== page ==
The role of gesture in the language production of preschool children
The present study investigates the functions of gestures in preschoolers’ descriptions of activities. Specifically, utilizing McNeill’s growth point theory (1992), I examine how gestures contribute to the creation of contrast from the immediate context in the spoken discourse of children. When preschool children describe an activity consisting of multiple actions, like playing on a slide, they often begin with the central action (e.g., sliding-down) instead of with the beginning of the activity sequence (e.g., climbing-up). This study indicates that, in descriptions of activities, gestures may be among the cues the speaker uses for forming a next idea or for repairing the temporal order of the activities described. Gestures may function for the speaker as visual feedback and contribute to the process of utterance formation and provide an index for assessing language development.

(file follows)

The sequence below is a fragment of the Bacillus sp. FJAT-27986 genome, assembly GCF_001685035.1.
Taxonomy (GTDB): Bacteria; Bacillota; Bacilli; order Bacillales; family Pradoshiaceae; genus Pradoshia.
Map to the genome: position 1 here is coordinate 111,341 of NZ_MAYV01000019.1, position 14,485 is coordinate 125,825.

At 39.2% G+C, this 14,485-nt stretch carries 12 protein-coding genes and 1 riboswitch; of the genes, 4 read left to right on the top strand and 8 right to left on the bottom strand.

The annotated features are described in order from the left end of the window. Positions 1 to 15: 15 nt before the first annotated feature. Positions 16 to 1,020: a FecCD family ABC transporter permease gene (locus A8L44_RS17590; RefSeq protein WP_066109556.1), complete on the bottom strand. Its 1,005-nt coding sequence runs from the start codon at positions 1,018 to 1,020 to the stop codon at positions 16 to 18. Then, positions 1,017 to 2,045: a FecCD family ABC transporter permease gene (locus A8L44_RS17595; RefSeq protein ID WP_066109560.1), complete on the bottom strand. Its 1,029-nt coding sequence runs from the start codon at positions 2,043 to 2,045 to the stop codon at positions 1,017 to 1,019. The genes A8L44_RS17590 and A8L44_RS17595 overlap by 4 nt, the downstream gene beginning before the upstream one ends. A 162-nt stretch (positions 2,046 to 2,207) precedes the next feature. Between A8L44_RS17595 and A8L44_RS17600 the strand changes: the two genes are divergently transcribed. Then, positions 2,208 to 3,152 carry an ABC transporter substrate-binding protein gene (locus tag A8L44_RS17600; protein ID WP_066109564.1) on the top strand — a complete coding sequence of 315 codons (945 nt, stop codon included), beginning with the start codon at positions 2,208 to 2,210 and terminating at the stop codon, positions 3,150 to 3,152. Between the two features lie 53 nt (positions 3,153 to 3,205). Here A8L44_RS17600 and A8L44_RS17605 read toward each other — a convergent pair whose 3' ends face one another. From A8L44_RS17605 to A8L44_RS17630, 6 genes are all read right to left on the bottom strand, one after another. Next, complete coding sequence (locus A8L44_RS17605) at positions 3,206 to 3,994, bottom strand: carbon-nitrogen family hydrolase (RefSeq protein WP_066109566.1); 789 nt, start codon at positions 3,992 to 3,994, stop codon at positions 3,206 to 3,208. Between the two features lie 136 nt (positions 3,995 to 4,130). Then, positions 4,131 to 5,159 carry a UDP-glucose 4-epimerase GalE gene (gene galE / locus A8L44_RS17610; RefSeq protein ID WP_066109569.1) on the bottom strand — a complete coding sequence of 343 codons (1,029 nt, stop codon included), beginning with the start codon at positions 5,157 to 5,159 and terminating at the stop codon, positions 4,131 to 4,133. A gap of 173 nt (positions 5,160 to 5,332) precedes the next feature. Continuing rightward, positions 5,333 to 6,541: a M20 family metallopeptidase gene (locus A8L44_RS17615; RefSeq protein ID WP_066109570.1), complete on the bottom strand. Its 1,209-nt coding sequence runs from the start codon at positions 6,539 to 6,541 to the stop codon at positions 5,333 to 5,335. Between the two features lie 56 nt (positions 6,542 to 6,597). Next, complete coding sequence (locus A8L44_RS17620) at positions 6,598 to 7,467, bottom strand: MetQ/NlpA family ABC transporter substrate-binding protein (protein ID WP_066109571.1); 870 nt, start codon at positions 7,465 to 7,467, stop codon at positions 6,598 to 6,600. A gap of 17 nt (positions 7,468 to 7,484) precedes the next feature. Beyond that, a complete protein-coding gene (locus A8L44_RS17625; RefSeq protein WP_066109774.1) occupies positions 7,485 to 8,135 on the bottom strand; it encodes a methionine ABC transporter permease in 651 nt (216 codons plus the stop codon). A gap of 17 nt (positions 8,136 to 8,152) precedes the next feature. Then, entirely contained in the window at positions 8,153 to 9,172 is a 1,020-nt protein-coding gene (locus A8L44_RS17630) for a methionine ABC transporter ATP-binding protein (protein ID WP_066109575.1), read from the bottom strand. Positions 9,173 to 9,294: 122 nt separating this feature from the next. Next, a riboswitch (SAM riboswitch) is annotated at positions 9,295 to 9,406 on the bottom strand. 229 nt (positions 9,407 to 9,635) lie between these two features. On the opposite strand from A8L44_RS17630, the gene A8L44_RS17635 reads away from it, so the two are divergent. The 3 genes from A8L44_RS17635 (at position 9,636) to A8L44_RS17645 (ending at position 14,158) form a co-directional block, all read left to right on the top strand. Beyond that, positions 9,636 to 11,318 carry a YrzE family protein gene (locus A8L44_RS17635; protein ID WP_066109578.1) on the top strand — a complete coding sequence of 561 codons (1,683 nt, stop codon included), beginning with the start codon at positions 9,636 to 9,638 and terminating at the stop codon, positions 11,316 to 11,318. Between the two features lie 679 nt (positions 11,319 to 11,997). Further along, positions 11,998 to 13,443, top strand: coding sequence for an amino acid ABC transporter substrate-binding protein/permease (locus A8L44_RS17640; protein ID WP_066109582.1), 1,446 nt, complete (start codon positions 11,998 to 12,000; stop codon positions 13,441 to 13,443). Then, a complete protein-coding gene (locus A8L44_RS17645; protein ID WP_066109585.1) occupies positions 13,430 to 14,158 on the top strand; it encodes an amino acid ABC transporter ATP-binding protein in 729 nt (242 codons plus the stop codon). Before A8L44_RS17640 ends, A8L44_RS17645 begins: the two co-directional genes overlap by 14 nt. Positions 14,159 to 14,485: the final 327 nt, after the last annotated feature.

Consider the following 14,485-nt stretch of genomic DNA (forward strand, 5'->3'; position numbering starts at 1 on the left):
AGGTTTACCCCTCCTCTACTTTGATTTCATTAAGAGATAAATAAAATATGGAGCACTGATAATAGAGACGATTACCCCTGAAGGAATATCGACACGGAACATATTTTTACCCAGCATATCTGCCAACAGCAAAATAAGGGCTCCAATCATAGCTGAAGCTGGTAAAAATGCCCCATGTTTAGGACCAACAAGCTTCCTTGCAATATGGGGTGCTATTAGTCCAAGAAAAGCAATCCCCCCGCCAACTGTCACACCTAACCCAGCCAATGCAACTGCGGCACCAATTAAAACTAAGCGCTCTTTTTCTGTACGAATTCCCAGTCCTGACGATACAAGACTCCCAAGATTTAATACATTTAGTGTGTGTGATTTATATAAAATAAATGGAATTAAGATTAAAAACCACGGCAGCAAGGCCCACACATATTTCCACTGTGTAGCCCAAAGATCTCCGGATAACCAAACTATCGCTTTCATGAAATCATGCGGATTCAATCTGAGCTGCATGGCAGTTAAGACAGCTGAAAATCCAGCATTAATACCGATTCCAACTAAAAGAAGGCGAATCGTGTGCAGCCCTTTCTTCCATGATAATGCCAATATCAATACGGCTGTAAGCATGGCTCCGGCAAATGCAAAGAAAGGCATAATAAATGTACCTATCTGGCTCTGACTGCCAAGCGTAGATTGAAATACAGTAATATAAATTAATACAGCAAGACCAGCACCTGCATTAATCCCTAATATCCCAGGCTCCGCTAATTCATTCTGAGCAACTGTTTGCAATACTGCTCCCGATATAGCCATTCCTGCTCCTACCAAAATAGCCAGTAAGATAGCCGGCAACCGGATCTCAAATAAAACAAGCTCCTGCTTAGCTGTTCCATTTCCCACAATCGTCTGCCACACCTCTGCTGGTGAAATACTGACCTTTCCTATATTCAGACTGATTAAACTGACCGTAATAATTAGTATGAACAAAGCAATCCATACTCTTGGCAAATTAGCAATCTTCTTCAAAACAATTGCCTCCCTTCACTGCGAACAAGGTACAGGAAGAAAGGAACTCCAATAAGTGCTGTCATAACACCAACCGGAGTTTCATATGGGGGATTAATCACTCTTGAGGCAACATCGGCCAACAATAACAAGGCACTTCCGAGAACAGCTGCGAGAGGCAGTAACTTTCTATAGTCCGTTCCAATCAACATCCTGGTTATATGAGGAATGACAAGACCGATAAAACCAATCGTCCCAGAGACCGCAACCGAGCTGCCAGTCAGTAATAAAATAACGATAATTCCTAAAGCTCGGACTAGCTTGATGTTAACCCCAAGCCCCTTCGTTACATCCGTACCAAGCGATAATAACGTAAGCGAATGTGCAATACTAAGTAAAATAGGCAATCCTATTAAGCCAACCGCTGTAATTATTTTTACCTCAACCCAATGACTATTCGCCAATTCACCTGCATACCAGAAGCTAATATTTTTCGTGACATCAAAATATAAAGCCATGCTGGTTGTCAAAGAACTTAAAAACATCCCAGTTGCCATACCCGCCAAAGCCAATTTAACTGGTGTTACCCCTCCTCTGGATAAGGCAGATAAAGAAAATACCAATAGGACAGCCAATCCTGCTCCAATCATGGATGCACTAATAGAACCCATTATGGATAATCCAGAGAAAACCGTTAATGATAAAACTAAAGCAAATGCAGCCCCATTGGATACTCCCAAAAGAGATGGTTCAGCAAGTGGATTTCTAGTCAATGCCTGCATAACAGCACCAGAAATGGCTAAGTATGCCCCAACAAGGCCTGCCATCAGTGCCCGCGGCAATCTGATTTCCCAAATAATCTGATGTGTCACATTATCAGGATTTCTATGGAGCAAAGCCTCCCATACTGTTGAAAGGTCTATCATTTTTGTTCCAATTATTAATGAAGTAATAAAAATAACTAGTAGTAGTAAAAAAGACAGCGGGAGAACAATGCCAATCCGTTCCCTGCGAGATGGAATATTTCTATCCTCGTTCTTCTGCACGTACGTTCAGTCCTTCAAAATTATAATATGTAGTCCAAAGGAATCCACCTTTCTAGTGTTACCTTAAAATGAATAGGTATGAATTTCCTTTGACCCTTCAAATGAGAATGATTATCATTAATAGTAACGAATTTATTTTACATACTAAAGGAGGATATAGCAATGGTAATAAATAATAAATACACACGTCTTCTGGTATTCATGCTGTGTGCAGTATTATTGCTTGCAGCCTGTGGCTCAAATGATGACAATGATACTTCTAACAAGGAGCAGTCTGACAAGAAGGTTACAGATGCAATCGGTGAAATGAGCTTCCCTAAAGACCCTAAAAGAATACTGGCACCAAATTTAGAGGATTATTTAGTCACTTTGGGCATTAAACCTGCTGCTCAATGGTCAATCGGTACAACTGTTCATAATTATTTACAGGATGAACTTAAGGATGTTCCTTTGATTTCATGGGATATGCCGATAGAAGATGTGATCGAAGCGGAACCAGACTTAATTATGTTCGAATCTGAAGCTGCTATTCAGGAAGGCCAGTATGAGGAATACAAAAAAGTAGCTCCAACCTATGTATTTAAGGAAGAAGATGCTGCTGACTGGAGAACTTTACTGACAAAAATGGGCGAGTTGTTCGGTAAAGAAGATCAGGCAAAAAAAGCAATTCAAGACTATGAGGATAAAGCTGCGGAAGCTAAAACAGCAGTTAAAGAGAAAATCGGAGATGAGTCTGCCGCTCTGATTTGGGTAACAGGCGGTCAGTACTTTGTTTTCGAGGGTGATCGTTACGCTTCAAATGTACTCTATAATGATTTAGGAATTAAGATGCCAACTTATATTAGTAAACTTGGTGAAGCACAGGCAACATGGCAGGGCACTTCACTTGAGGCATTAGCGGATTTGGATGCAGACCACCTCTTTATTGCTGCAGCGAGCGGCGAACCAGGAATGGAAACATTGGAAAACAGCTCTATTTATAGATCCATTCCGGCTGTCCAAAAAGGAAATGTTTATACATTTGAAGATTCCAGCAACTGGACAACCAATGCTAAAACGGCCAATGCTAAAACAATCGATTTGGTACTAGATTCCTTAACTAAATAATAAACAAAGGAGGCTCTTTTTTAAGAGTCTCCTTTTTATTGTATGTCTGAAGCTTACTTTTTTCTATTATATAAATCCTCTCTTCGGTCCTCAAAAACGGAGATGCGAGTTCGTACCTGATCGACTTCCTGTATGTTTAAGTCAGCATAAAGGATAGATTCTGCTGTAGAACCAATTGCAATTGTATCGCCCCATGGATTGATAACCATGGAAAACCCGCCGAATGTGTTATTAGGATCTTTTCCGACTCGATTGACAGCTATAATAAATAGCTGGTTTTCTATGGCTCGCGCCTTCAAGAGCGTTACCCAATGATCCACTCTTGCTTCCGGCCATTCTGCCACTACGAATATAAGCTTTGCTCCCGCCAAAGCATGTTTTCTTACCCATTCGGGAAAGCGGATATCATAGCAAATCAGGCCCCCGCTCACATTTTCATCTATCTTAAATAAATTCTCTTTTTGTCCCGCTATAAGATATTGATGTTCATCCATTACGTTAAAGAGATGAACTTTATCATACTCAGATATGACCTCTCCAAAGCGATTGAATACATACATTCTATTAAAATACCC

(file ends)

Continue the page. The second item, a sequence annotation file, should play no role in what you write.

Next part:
No Reference information available - sign in for access.
No Citation information available - sign in for access.
No Supplementary Data.
No Article Media